cruiser in Prince George County, Maryland. He is shot at 22
times while cuffed. Officers say he was resisting arrest. 14
bullets hit him, killing him.

        o August, 1994: Undercover officer Desmond Robinson
is shot five times by white off-duty officer Peter Del
Debbio in New York City. Robinson is African-American and is
in plain clothes at the time. Del Debbio said he thought
Robinson was involved in a crime since he was carrying a
gun.

        o October, 1995: Jonny Gammage, cousin of pro
football player Ray Seals, is killed by New Jersey police
officer John Vojtas during a "routine" traffic stop. Gammage
is ordered out of his car, when a police officer subdues him
after suspecting the Jaguar Gammage is driving is stolen
(the Jaguar was Gammage's). The officer crushes Gammage's
trachea, killing him. Officer Vojtas is promoted to Sergeant
and is acquitted of murder.

        o June, 1996: African-American Aswan Watson is shot
18 times while sitting unarmed in a stolen car in Brooklyn.
Watson is killed. Officers are acquitted of charges in 1997.

        o July, 1996: 26 year-old African-American Nathaniel
Levi Gaines, Jr., a Navy Gulf War veteran, is shot in the
back by a New York City police officer. He is unarmed.
This same month, 29 year-old Anthony Baez, a man of Puerto
Rican descent, is put in a chokehold and strangled to death
by another New York City police officer after Baez allegedly
threw a football that hit a patrol car.

        o April, 1997: An African-American woman, Caroline
Sue Botticher, is shot and killed after police fire 22
rounds into her vehicle in West Charlotte, North Carolina.
She had failed to stop at a police checkpoint. She is
unarmed.

        o June, 1997: geronimo ji Jaga (preferred
capitalization), aka Geronimo Pratt, is released from jail
after serving 27 years on a murder conviction that is later
overturned. New evidence is found that exonerates him. He is
an ex-Black Panther leader and was sentenced to life in
1972.

        o August, 1997: At least 4 officers are charged with
beating and sexually assaulting Haitian immigrant Abner
Louima in the Bronx of New York. Officer Justin Volpe is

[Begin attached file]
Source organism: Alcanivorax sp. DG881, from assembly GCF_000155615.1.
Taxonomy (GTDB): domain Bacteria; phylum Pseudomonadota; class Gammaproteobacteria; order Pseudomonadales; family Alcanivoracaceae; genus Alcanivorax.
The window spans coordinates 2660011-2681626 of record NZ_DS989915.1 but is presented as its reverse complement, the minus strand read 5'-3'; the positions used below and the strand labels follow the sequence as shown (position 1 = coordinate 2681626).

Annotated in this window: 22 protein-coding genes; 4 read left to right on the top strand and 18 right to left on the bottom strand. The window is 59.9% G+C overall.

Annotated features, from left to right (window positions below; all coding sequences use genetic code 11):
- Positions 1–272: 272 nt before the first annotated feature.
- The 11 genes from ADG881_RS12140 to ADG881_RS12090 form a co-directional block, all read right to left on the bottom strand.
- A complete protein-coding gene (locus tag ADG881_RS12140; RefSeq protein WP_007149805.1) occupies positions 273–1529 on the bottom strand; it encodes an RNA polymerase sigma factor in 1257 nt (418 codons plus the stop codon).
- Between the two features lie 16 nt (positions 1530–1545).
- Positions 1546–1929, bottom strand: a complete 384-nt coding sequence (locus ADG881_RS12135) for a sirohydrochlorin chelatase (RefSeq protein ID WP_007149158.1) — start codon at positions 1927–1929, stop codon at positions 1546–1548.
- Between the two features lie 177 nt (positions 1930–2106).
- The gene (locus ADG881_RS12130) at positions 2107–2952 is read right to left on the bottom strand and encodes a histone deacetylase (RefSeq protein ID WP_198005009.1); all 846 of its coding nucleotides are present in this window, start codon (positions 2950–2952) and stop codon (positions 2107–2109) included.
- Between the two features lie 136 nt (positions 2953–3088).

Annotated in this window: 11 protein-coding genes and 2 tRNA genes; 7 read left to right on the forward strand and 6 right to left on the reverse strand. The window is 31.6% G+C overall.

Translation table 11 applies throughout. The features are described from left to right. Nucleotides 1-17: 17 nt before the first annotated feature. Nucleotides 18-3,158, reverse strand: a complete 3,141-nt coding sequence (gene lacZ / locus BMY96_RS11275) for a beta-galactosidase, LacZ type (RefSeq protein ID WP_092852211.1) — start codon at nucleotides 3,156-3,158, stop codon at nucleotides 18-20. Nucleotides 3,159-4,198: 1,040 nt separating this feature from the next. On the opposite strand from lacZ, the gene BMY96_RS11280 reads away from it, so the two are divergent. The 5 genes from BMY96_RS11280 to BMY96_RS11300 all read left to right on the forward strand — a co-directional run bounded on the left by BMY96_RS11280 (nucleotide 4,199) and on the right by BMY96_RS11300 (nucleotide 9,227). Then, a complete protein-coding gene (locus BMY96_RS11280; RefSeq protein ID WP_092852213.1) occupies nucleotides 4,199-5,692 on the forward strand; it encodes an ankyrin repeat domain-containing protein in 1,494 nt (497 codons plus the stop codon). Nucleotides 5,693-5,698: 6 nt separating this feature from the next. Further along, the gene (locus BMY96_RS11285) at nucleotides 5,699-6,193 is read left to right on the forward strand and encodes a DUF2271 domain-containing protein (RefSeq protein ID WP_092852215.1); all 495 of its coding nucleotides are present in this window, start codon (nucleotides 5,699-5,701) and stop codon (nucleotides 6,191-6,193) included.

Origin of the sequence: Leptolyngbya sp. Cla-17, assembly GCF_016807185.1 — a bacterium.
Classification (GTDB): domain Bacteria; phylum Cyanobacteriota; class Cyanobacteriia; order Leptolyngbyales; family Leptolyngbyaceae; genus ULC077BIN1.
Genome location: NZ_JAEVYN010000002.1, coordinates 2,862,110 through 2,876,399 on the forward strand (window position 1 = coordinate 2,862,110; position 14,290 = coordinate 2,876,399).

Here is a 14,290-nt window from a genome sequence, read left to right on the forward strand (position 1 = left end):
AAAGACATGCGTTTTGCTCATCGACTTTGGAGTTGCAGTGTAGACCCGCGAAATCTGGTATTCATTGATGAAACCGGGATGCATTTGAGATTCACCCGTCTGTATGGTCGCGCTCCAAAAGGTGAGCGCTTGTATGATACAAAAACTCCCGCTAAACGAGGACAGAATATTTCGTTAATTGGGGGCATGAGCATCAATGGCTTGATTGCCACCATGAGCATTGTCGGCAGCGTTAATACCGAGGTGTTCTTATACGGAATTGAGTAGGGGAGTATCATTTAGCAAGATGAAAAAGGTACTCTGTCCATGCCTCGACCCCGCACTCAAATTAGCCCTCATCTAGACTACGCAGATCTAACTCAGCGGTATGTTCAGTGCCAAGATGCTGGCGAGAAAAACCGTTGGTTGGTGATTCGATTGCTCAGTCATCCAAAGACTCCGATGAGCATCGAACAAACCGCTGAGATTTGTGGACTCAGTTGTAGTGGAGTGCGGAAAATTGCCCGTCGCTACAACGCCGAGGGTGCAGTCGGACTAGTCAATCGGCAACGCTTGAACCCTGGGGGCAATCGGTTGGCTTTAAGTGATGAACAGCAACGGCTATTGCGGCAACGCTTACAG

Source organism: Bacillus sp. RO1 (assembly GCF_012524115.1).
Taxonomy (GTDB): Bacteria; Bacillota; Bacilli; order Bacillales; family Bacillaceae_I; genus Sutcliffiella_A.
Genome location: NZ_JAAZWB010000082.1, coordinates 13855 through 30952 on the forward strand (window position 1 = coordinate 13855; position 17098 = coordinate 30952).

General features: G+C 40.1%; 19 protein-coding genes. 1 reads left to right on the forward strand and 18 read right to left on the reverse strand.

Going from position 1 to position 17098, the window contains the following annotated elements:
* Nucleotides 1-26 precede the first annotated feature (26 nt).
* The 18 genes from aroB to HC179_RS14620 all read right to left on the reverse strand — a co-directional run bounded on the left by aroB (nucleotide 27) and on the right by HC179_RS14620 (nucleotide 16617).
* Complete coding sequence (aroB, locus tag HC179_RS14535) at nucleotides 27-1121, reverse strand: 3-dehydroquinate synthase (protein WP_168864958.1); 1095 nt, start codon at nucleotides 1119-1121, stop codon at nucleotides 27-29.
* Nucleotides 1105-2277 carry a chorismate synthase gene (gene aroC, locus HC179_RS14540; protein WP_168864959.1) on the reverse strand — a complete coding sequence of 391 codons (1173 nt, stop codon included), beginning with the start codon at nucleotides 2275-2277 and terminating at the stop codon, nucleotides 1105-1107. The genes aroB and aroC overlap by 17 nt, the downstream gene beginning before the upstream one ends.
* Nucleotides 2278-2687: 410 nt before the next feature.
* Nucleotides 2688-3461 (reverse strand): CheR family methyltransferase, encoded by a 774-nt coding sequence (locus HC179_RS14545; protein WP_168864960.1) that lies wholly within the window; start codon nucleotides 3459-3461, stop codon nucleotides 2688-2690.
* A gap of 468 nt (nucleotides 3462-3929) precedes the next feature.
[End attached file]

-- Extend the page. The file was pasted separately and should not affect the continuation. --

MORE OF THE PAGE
charged with forcing a wooden stick into Louima's rectum.

        o December, 1997: New York police officers shoot and
kill William J. Whitfield III, an African-American man, in a
supermarket. He is unarmed. Police say that they thought he
was reaching for a gun. Later it is determined that he was
reaching for his keys.

        o December, 1998: Tyisha Shenee Miller, a 19 year
old African-American woman, is killed by Riverside,
California, police in a fusillade of 27 bullets as she sits
in a state of near unconsciousness in her stranded vehicle.
She had had a seizure and the police were called to assist
her.

        o February, 1999: Immigrant Amadou Diallo is killed
in a hail of 41 bullets fired by police outside his Bronx
apartment. Diallo is unarmed and is reaching for his wallet
when the firing begins. Later, all four officers are
acquitted by the state of charges against them.

        o October, 1999: Pennsylvania Governor Tom Ridge
signs death warrant for ex- Black Panther and journalist
Mumia Abu-Jamal. After coming within two months of facing
state execution, Abu-Jamal is granted a stay of execution by
a federal judge. Abu-Jamal, a former Black Panther and a
journalist, sits on death row to this day.

        o March, 2000: Unarmed security guard Patrick
Dorismond is shot to death by an undercover New York City
police officer. The officer, in plain clothes, approached
Dorismond, wanting to buy drugs.

Copyright (c) 2000 by Brian Oliver Sheppard.